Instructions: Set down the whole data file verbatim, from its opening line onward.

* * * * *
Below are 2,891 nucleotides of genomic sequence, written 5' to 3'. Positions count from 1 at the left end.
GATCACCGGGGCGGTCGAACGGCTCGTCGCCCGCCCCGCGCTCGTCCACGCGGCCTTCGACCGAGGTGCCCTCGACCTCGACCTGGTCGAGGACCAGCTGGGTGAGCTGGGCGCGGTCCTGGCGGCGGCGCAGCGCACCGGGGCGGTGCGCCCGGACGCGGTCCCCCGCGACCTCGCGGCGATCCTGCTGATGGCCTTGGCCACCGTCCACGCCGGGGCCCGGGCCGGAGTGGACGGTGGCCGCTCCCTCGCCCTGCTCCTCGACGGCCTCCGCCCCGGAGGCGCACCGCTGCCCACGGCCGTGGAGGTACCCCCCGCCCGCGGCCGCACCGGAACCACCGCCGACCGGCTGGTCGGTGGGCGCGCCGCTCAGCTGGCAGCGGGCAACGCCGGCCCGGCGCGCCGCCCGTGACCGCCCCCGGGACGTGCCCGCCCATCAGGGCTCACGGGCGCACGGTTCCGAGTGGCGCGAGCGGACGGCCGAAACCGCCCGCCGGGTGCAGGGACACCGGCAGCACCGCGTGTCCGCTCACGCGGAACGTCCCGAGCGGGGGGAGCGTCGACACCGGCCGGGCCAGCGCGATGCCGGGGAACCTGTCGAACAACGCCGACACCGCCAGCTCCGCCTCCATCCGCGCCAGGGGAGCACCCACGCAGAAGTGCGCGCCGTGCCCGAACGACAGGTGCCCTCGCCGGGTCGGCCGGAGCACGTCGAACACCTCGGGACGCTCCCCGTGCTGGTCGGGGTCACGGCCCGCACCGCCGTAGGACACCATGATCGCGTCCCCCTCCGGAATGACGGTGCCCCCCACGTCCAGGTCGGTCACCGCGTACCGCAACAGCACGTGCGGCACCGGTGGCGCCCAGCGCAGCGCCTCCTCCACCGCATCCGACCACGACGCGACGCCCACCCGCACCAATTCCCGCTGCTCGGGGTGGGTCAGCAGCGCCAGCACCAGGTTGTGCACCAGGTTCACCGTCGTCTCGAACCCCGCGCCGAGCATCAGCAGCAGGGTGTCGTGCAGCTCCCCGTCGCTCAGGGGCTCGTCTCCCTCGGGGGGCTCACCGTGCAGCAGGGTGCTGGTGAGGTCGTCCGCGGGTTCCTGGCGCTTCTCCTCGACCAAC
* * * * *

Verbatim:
Below are 2,891 nucleotides of genomic sequence, written 5' to 3'. Positions count from 1 at the left end.
GATCACCGGGGCGGTCGAACGGCTCGTCGCCCGCCCCGCGCTCGTCCACGCGGCCTTCGACCGAGGTGCCCTCGACCTCGACCTGGTCGAGGACCAGCTGGGTGAGCTGGGCGCGGTCCTGGCGGCGGCGCAGCGCACCGGGGCGGTGCGCCCGGACGCGGTCCCCCGCGACCTCGCGGCGATCCTGCTGATGGCCTTGGCCACCGTCCACGCCGGGGCCCGGGCCGGAGTGGACGGTGGCCGCTCCCTCGCCCTGCTCCTCGACGGCCTCCGCCCCGGAGGCGCACCGCTGCCCACGGCCGTGGAGGTACCCCCCGCCCGCGGCCGCACCGGAACCACCGCCGACCGGCTGGTCGGTGGGCGCGCCGCTCAGCTGGCAGCGGGCAACGCCGGCCCGGCGCGCCGCCCGTGACCGCCCCCGGGACGTGCCCGCCCATCAGGGCTCACGGGCGCACGGTTCCGAGTGGCGCGAGCGGACGGCCGAAACCGCCCGCCGGGTGCAGGGACACCGGCAGCACCGCGTGTCCGCTCACGCGGAACGTCCCGAGCGGGGGGAGCGTCGACACCGGCCGGGCCAGCGCGATGCCGGGGAACCTGTCGAACAACGCCGACACCGCCAGCTCCGCCTCCATCCGCGCCAGGGGAGCACCCACGCAGAAGTGCGCGCCGTGCCCGAACGACAGGTGCCCTCGCCGGGTCGGCCGGAGCACGTCGAACACCTCGGGACGCTCCCCGTGCTGGTCGGGGTCACGGCCCGCACCGCCGTAGGACACCATGATCGCGTCCCCCTCCGGAATGACGGTGCCCCCCACGTCCAGGTCGGTCACCGCGTACCGCAACAGCACGTGCGGCACCGGTGGCGCCCAGCGCAGCGCCTCCTCCACCGCATCCGACCACGACGCGACGCCCACCCGCACCAATTCCCGCTGCTCGGGGTGGGTCAGCAGCGCCAGCACCAGGTTGTGCACCAGGTTCACCGTCGTCTCGAACCCCGCGCCGAGCATCAGCAGCAGGGTGTCGTGCAGCTCCCCGTCGCTCAGGGGCTCGTCTCCCTCGGGGGGCTCACCGTGCAGCAGGGTGCTGGTGAGGTCGTCCGCGGGTTCCTGGCGCTTCTCCTCGACCAAC